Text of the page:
It’s often a reason why the process can still be effective. It just takes a little bit longer. And additional sessions are available at this rate, and maybe it’s the mm-hmm. and maybe it’s the number that’s making them go. Well, okay. Maybe, Yeah. I’ll wait. In the lobby though, it’s a moment where the 12 year old looks at me and he says, I just feel like all the time nobody likes me.
And the dad in that moment goes, Oh, that’s not true. We all like you. And suddenly he’s realizing, Oh wait, I’m not validating. Something that he’s actually expecting as a real issue and Dad. Mm-hmm. dad had the whole conversation himself to go. You know, at first, Oh, we all, I’ll be in the lobby . Then again, I think my, my first time doing parts therapy with a teenager and the kid labels, uh, the, the, the conflicting part as mom.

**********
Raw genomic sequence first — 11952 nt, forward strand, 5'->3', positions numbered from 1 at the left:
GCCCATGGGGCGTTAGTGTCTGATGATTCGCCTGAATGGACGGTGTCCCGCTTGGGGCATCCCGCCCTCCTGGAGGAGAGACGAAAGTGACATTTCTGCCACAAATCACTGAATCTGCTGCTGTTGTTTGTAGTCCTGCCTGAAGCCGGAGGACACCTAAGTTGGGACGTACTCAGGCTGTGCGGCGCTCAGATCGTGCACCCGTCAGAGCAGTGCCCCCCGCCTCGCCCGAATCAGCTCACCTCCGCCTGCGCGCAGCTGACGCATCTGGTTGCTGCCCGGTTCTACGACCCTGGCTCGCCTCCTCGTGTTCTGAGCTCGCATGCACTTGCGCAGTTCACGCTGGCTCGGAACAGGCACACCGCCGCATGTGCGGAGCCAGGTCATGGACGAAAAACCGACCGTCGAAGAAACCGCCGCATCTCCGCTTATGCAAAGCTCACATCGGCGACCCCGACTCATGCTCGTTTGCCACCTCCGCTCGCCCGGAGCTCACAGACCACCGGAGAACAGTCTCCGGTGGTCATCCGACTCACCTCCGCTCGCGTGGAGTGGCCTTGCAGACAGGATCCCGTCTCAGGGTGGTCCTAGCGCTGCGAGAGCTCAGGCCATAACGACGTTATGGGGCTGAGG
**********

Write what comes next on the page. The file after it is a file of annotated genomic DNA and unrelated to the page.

Mm-hmm. . And my first, my first thought is, I’m so happy she’s in the other room,
I mean, I had recently, I had recently a really interesting session with a teenager, 17 years old and 17 years old, and the thing was the mother had problem with the teenager and the teenager to problem with the mother. Mm-hmm. . And I wasn’t sure what was the issue we’ve got work on that was really difficult.
So I bought them together, uh, in the room and I. Try to understand both. And the thing was, the end was that the teenager looked at me and said, um, you get on my nerves. I said, Oh, well you don’t impress me much. , . She was, she was, You should see this, that, that, that view from her. She was looking at me and said, Whatever you do, whatever you say, I will not change anything in my, in my life.
So I thought that’s the phrase I want to have because I, I thought that, I thought she’s not ready to change something and then you can’t do anything. Mm-hmm. . So with that in mind, are there certain issues that maybe you would not see kids for, that perhaps the parents would call about or something maybe not necessarily that you wouldn’t see, but maybe you’re a little cautious about at times?